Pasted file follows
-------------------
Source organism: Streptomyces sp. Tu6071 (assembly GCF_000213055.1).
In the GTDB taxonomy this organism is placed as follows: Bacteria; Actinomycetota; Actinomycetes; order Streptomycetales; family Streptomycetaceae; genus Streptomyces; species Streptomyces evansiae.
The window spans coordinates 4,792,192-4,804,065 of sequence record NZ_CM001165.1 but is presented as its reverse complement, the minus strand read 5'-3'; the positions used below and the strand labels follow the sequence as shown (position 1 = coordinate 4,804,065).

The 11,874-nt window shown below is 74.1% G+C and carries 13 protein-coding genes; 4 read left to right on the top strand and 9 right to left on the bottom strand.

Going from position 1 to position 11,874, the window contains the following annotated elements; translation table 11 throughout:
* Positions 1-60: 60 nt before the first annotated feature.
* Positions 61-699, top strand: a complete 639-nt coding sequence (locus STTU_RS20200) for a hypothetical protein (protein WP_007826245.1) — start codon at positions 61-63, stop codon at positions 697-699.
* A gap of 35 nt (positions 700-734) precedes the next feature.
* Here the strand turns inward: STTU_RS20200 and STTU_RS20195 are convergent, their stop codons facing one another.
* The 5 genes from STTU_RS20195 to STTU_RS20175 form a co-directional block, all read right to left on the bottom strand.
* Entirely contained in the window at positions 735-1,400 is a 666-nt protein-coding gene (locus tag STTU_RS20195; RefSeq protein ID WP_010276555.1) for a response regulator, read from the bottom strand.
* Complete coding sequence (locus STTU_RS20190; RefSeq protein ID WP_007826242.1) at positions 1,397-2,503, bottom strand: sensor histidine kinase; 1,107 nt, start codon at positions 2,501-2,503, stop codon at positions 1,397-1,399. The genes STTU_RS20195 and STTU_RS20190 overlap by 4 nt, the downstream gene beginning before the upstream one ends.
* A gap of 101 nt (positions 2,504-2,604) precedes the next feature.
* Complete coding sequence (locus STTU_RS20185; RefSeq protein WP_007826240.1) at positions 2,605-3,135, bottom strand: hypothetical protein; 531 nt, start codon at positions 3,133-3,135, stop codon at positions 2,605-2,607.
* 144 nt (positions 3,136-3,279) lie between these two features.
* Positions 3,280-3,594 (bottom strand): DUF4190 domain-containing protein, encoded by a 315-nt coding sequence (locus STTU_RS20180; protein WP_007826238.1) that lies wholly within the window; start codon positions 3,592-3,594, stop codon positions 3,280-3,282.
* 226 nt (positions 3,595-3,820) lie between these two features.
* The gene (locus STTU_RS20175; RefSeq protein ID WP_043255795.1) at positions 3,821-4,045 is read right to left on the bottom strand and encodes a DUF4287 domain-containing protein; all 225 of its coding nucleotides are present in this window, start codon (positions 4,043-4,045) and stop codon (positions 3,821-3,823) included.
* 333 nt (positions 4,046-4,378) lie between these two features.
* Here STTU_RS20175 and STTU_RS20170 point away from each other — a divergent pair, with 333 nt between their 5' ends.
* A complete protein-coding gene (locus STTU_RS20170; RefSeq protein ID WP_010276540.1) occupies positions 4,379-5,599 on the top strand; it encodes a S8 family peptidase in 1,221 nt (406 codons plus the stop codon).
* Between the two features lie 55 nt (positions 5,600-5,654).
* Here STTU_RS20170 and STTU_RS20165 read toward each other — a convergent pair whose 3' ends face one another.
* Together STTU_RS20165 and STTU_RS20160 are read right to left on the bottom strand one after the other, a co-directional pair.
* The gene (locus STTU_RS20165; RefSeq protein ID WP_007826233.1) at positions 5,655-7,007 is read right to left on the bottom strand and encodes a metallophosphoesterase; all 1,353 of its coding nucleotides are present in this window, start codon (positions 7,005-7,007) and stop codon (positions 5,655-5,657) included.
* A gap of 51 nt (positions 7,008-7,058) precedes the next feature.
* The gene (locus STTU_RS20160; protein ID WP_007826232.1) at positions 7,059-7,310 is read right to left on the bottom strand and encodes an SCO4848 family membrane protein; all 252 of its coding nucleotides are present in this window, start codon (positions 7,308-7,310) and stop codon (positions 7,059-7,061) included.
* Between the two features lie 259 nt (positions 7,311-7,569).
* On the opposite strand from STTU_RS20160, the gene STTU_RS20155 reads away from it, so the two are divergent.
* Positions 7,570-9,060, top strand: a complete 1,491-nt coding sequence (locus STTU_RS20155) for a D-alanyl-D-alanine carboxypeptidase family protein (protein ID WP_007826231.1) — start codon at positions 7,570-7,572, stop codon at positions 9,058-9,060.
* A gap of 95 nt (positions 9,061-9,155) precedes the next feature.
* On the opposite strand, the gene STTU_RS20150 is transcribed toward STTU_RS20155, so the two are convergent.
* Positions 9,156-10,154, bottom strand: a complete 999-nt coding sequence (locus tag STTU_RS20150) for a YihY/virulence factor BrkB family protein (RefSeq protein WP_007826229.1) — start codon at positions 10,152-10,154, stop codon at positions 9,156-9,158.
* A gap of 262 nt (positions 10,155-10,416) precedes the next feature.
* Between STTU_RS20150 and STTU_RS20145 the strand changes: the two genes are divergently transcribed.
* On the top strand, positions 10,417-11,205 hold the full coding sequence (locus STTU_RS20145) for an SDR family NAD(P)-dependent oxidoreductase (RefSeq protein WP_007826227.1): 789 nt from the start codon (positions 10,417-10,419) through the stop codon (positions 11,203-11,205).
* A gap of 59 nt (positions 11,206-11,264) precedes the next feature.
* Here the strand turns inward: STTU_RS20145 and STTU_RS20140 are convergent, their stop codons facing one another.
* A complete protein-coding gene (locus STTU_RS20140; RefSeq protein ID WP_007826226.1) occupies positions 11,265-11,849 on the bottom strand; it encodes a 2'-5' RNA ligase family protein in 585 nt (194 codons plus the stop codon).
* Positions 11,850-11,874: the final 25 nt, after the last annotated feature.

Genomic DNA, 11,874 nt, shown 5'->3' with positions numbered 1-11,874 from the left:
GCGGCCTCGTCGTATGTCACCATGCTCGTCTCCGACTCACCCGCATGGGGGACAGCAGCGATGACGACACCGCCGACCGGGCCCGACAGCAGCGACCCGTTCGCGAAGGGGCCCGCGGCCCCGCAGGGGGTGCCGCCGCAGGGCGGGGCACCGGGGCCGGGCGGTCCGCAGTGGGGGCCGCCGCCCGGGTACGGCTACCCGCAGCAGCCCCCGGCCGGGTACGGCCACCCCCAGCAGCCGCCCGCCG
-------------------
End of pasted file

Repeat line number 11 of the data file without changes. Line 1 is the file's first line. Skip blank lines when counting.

* Entirely contained in the window at positions 735-1,400 is a 666-nt protein-coding gene (locus tag STTU_RS20195; RefSeq protein ID WP_010276555.1) for a response regulator, read from the bottom strand.